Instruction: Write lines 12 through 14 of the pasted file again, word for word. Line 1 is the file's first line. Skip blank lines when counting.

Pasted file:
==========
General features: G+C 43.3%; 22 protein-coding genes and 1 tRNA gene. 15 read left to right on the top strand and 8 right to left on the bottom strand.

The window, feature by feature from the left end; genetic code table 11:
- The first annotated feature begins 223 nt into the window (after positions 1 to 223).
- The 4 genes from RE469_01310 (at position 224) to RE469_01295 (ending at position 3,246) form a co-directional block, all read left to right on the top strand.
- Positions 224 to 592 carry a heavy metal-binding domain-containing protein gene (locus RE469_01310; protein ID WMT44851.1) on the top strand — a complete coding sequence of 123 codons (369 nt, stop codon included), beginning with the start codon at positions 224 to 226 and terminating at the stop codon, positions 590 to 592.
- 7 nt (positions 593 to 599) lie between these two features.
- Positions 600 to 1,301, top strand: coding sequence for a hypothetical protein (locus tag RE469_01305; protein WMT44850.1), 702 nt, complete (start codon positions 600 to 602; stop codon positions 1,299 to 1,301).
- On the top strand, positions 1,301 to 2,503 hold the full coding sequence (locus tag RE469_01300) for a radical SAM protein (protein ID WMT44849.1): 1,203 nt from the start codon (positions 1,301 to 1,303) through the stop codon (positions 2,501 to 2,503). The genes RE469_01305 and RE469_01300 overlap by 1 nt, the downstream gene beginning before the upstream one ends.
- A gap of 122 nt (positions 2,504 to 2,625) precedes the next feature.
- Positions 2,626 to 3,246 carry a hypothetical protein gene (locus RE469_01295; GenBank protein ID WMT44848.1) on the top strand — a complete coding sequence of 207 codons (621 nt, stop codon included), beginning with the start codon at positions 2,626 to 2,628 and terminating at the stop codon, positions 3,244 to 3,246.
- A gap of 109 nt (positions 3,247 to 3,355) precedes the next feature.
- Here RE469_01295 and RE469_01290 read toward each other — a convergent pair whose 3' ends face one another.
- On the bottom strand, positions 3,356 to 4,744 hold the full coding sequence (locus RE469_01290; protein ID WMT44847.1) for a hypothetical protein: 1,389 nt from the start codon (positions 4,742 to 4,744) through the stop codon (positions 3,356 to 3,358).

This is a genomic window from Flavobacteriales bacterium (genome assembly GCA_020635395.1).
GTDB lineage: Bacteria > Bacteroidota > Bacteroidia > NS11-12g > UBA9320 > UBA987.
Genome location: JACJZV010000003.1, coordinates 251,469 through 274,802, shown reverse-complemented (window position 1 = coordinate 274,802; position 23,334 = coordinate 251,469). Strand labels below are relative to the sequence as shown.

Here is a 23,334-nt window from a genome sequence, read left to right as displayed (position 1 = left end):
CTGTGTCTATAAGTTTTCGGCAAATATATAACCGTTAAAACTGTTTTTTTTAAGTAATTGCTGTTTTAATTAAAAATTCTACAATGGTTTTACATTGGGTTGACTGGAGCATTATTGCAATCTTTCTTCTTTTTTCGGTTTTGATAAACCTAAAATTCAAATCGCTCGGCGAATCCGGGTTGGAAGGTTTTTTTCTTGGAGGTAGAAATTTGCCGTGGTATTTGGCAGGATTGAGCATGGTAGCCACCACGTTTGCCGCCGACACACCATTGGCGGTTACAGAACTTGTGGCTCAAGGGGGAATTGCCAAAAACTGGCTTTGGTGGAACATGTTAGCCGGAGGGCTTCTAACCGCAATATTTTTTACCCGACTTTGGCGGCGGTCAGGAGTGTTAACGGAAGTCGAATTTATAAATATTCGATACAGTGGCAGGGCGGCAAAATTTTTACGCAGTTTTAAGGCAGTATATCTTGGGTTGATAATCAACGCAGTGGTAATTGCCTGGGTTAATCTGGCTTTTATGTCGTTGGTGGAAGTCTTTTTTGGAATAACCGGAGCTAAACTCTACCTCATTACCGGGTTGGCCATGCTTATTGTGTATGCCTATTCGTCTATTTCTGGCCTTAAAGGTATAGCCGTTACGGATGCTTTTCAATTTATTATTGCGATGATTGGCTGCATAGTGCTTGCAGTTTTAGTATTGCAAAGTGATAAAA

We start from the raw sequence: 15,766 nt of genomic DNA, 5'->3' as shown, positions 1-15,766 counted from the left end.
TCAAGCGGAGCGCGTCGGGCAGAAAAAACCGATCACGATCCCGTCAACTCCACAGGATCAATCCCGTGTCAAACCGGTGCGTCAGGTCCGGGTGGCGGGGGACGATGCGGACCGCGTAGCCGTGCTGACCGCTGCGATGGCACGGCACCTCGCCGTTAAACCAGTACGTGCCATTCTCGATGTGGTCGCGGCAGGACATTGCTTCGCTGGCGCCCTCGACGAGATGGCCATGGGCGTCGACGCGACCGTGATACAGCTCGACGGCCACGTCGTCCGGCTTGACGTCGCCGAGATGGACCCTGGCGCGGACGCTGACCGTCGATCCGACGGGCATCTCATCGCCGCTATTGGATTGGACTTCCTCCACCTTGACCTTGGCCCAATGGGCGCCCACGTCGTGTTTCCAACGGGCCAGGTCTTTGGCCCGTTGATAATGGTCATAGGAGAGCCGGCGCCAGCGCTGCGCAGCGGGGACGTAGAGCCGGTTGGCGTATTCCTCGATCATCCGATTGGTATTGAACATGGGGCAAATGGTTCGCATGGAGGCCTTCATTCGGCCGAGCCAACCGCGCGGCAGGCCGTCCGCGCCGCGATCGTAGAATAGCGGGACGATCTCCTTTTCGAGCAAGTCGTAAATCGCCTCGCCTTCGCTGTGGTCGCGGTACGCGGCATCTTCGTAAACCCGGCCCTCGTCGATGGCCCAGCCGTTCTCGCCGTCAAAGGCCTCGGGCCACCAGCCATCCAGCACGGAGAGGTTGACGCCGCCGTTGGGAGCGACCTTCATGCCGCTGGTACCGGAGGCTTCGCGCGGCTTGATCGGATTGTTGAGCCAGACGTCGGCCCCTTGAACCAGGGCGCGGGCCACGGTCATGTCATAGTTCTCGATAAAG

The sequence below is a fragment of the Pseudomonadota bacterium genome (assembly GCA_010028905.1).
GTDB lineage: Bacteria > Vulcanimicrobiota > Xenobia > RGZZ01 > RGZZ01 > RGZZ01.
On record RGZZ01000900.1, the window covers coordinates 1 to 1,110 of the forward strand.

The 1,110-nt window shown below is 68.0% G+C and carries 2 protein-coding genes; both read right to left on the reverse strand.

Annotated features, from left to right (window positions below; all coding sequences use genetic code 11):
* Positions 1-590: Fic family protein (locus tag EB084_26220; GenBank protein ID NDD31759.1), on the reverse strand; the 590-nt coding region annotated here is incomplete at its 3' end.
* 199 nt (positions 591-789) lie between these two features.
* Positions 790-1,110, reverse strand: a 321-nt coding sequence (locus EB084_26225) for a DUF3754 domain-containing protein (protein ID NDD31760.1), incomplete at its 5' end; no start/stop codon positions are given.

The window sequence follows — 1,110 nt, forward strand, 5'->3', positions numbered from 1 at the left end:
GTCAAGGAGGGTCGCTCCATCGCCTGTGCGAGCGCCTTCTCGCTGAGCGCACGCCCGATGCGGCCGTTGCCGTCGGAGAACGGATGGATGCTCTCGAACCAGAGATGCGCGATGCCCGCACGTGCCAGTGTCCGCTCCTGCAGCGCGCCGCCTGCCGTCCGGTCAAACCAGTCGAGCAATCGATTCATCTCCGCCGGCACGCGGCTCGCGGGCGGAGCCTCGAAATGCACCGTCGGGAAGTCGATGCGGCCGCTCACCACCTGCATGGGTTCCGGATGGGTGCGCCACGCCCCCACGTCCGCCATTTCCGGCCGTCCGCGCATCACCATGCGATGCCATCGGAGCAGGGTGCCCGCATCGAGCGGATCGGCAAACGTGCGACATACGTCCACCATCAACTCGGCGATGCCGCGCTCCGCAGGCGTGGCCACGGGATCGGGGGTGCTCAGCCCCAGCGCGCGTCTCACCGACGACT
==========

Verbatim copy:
- Here RE469_01295 and RE469_01290 read toward each other — a convergent pair whose 3' ends face one another.
- On the bottom strand, positions 3,356 to 4,744 hold the full coding sequence (locus RE469_01290; protein ID WMT44847.1) for a hypothetical protein: 1,389 nt from the start codon (positions 4,742 to 4,744) through the stop codon (positions 3,356 to 3,358).

This is a genomic window from Flavobacteriales bacterium (genome assembly GCA_020635395.1).